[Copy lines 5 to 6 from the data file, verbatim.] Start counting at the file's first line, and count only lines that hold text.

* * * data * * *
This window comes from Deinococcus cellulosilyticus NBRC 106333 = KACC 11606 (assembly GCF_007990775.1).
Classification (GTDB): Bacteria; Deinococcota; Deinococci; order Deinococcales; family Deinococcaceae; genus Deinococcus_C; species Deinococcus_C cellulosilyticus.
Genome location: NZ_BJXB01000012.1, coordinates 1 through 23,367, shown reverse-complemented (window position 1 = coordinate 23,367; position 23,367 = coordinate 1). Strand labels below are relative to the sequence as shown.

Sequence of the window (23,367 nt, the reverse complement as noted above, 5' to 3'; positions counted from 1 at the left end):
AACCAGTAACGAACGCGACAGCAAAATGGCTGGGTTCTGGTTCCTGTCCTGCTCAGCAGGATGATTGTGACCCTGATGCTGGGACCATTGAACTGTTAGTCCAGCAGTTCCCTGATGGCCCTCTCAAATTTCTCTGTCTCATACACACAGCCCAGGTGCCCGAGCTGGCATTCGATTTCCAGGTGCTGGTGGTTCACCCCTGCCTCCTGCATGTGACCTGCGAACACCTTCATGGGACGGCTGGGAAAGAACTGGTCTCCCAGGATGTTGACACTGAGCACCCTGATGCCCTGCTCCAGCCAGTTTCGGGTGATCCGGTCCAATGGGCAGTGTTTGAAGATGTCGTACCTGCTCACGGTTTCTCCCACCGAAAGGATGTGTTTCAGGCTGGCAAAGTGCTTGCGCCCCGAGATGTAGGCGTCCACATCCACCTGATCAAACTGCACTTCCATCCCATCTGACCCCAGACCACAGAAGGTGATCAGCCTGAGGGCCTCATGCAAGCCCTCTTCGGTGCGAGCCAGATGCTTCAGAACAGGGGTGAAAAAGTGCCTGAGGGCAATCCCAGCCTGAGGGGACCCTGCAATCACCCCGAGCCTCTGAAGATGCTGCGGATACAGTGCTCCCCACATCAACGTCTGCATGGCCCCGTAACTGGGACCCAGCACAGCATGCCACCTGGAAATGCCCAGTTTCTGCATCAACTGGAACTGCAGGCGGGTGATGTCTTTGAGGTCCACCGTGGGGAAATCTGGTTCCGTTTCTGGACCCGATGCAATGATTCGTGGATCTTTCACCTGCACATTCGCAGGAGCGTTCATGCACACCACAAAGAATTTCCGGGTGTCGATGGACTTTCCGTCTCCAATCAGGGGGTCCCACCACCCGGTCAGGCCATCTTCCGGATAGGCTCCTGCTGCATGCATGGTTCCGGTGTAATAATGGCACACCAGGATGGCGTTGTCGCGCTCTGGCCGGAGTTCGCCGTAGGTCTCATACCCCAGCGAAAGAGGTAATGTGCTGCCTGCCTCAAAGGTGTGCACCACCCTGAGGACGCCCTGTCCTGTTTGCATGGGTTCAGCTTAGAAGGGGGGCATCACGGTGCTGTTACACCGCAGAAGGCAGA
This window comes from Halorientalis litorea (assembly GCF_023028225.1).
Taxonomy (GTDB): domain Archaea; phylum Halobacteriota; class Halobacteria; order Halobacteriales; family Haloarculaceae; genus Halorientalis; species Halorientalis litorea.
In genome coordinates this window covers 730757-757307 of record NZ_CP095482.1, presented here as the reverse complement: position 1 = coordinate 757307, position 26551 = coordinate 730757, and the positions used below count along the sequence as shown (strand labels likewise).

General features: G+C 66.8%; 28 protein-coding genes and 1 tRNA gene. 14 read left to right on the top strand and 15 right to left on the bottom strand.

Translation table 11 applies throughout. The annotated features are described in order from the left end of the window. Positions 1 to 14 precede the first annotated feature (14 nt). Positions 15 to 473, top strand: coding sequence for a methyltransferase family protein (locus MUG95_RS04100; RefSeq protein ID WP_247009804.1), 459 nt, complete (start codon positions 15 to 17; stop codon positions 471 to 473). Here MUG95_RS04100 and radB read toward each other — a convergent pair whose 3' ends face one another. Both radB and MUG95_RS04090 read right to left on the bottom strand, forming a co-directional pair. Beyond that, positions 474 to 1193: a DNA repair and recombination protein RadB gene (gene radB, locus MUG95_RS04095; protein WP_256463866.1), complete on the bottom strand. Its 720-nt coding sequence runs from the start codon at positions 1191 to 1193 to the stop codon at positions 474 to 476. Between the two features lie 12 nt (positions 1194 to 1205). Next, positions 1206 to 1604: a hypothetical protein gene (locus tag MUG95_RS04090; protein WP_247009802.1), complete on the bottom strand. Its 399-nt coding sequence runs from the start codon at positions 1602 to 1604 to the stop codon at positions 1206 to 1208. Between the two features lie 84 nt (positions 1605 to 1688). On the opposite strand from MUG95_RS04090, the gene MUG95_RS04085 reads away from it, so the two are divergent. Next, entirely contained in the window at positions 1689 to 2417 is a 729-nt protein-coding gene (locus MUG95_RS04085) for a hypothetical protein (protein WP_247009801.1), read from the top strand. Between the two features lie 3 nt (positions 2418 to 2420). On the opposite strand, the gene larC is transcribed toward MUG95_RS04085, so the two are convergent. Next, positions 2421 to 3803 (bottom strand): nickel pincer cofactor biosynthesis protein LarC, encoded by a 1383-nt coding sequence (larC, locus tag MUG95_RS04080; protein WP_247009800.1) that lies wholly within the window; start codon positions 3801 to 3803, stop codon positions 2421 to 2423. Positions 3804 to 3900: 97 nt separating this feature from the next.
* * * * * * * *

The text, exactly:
AACCAGTAACGAACGCGACAGCAAAATGGCTGGGTTCTGGTTCCTGTCCTGCTCAGCAGGATGATTGTGACCCTGATGCTGGGACCATTGAACTGTTAGTCCAGCAGTTCCCTGATGGCCCTCTCAAATTTCTCTGTCTCATACACACAGCCCAGGTGCCCGAGCTGGCATTCGATTTCCAGGTGCTGGTGGTTCACCCCTGCCTCCTGCATGTGACCTGCGAACACCTTCATGGGACGGCTGGGAAAGAACTGGTCTCCCAGGATGTTGACACTGAGCACCCTGATGCCCTGCTCCAGCCAGTTTCGGGTGATCCGGTCCAATGGGCAGTGTTTGAAGATGTCGTACCTGCTCACGGTTTCTCCCACCGAAAGGATGTGTTTCAGGCTGGCAAAGTGCTTGCGCCCCGAGATGTAGGCGTCCACATCCACCTGATCAAACTGCACTTCCATCCCATCTGACCCCAGACCACAGAAGGTGATCAGCCTGAGGGCCTCATGCAAGCCCTCTTCGGTGCGAGCCAGATGCTTCAGAACAGGGGTGAAAAAGTGCCTGAGGGCAATCCCAGCCTGAGGGGACCCTGCAATCACCCCGAGCCTCTGAAGATGCTGCGGATACAGTGCTCCCCACATCAACGTCTGCATGGCCCCGTAACTGGGACCCAGCACAGCATGCCACCTGGAAATGCCCAGTTTCTGCATCAACTGGAACTGCAGGCGGGTGATGTCTTTGAGGTCCACCGTGGGGAAATCTGGTTCCGTTTCTGGACCCGATGCAATGATTCGTGGATCTTTCACCTGCACATTCGCAGGAGCGTTCATGCACACCACAAAGAATTTCCGGGTGTCGATGGACTTTCCGTCTCCAATCAGGGGGTCCCACCACCCGGTCAGGCCATCTTCCGGATAGGCTCCTGCTGCATGCATGGTTCCGGTGTAATAATGGCACACCAGGATGGCGTTGTCGCGCTCTGGCCGGAGTTCGCCGTAGGTCTCATACCCCAGCGAAAGAGGTAATGTGCTGCCTGCCTCAAAGGTGTGCACCACCCTGAGGACGCCCTGTCCTGTTTGCATGGGTTCAGCTTAGAAGGGGGGCATCACGGTGCTGTTACACCGCAGAAGGCAGA
This window comes from Halorientalis litorea (assembly GCF_023028225.1).